It was with mixed feelings that I watc-hed the space shuttle Atlantis make its final landing last week, marking the end of the shuttle era that began 30 years ago.
Five years before Columbia made its maiden flight into space in April 1981, my brother Jawahar and I had the honour of attending a lecture by the fourth man on the moon, Alan Bean, at Calcutta's USIS centre. Bean was part of the Apollo 12 crew that followed Neil Armstrong and Buzz Aldrin onto the moon in 1969 and was on a speaking tour to educate the public about Nasa's forthcoming space shuttle programme.
The last Apollo moon mission had been in 1972 and after that glamorous era, full of gung-ho astronauts brimming over with the 'right stuff', there was a lull in Nasa'a activities.
Skylab was still orbiting - Bean himself had been a crewmember in 1973 - but was to crash to Earth in 1979.
Nasa could not have chosen a better candidate to spread the word. Bean was smart, he was dashing and best of all, he was affable. At the end of the talk as space fans - including Jawahar and I - crowded round to get his autograph, his police bodyguard tried to push us away. But Bean would have nothing of it and was delighted when we requested him to autograph the front page report of his moon landing from The Statesman.
During his lecture Bean was at pains to explain that the shuttle was open to anyone who was qualified and turning to his audience said: "Who knows, even one of you here may ride on it one day." That was met with a loud guffaw but I still recall exchanging excited glances with my brother.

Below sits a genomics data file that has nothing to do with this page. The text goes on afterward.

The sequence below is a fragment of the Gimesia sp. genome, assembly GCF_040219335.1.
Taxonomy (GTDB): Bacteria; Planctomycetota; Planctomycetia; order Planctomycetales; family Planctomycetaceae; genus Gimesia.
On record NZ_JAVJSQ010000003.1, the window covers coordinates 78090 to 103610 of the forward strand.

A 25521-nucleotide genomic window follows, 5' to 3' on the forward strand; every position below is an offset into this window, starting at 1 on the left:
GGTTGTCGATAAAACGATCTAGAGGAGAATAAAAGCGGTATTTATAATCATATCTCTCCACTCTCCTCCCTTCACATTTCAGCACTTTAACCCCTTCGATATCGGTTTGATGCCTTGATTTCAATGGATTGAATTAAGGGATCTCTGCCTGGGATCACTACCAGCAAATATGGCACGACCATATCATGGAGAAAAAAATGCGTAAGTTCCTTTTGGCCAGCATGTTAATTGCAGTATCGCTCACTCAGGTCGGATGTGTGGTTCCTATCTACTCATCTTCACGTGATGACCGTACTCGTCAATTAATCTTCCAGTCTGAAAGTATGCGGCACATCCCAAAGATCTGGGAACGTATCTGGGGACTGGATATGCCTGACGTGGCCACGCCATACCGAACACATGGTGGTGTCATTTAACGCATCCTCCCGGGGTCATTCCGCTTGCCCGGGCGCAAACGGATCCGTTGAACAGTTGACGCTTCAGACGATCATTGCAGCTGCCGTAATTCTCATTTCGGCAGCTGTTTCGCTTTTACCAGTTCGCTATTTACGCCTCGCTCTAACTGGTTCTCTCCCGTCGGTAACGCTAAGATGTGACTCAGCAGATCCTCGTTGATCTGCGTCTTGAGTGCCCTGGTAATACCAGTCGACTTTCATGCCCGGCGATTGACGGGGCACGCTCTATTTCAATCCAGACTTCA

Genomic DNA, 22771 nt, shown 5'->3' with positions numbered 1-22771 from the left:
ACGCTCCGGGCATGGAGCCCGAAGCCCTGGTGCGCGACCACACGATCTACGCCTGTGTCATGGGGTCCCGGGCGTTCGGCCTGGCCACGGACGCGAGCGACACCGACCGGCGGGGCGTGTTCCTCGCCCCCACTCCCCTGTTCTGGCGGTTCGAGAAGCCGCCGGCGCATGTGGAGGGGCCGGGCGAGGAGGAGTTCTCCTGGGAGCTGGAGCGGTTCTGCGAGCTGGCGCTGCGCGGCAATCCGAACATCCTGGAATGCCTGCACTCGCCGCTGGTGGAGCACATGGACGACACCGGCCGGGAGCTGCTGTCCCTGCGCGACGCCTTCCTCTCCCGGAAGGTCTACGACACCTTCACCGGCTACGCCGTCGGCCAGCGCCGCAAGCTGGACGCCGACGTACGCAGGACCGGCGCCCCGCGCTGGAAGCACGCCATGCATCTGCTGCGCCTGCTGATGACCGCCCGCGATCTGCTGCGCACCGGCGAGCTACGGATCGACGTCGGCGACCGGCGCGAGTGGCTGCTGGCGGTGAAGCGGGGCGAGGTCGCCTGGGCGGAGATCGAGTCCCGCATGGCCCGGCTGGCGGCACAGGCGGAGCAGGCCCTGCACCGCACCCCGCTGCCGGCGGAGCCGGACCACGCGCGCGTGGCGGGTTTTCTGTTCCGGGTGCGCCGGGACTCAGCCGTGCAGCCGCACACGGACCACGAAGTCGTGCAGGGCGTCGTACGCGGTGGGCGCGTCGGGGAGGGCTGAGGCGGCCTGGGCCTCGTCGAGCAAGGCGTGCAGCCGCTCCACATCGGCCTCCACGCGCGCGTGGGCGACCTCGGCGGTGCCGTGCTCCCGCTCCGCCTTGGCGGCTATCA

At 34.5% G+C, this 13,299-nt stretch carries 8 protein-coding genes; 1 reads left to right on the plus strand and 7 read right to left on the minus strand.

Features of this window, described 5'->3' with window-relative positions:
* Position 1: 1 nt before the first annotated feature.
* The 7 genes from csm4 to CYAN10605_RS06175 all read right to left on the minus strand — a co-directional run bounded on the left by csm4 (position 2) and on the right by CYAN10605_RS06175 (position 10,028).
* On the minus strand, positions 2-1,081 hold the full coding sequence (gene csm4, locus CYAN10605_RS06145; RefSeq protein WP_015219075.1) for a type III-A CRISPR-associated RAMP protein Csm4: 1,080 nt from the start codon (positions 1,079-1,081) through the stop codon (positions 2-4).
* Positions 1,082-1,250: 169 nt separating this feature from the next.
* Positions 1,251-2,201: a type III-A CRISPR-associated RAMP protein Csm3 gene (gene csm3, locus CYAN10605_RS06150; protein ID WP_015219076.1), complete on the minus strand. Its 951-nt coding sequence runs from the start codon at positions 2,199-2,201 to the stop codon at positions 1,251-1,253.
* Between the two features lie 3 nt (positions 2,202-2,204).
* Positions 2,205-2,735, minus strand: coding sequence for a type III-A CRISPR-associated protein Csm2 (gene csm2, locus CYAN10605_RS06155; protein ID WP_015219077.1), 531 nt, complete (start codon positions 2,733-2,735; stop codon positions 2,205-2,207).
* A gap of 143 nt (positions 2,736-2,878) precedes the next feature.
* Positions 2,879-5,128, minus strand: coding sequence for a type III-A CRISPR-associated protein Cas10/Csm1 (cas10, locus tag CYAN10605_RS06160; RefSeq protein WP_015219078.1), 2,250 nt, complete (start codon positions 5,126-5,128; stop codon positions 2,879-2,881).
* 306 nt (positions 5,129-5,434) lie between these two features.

It was the moon landings that fired our enthusiasm for space travel as it did with millions around the world. Those early American astronauts (and cosmonauts from the Soviet Union) had loads of machismo and their sense of heroism and derring-do appealed to us as pre-teens brought up on the superhero exploits of Superman, Batman and Spider-Man. These were our real life flesh-and-blood superheroes.
My second encounter with an astronaut was when Mary L Cleave visited Madras in December 1987. It was just over a year after the Challenger shuttle disaster that killed seven crew members and Nasa was in the throes of a crisis. Cleave had flown on Atlantis in 1985.
The programme suffered its second tragedy with the destruction of Columbia in 2003, killing all seven on board including our very own Kalpana Chawla.
The space bug has been passed onto the next generation and Jawahar's elder son Arjav was thrilled to extend the family connection when he met Bean in 2009 during celebrations to mark the 40th anniversary of the first moon landing. Bean's face lit up when reminded about his Calcutta visit and asked Arjav to pass on his best wishes to his father.
Bean was right, back in 1976, after all. The shuttle programme really did open space up to the world. The five spacecraft flew 355 people from 16 countries on 135 missions. It was also responsible for assembling the International Space Station and helped in numerous scientific missions, most notably the magnificent Hubble telescope.
But then the craft only flew in near-earth orbit. For two boys growing up in Durgapur and Calcutta in the 1960s and 70s, nothing has ever matched the romanticism and heroism of those early manned moon missions.
Gulu Ezekiel is a Delhi-based author. The views expressed by the author are personal.